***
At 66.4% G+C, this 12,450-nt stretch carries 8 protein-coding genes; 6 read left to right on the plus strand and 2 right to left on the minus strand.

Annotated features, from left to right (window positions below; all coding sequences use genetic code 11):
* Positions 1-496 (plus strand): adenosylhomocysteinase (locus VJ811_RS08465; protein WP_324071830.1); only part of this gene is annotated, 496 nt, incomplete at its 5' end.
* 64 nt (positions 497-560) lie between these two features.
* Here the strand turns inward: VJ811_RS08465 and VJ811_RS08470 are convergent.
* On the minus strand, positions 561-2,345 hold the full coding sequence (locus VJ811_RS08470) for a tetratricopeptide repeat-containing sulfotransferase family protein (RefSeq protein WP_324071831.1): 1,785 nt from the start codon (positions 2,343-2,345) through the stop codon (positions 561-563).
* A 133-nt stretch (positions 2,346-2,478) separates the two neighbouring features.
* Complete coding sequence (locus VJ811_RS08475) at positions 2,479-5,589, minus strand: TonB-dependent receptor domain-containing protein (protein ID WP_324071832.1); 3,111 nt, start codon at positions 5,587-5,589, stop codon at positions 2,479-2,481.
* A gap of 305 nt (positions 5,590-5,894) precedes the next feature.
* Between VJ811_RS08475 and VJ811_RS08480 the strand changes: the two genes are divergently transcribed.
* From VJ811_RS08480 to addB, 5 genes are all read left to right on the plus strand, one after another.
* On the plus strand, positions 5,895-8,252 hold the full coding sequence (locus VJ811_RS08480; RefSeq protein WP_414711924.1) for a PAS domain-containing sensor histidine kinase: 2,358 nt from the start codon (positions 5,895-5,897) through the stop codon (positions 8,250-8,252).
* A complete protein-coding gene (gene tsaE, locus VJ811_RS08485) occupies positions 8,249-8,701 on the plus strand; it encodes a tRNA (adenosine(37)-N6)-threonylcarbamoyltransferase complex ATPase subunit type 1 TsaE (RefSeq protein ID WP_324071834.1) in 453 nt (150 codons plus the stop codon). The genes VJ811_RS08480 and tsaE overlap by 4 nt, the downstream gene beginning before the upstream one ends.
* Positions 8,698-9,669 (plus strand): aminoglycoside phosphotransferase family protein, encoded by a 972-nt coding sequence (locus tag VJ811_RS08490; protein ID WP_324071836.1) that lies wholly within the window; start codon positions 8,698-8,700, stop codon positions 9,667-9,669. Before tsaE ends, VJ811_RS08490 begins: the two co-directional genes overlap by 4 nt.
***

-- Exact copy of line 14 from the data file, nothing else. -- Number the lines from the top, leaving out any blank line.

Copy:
* Positions 8,698-9,669 (plus strand): aminoglycoside phosphotransferase family protein, encoded by a 972-nt coding sequence (locus tag VJ811_RS08490; protein ID WP_324071836.1) that lies wholly within the window; start codon positions 8,698-8,700, stop codon positions 9,667-9,669. Before tsaE ends, VJ811_RS08490 begins: the two co-directional genes overlap by 4 nt.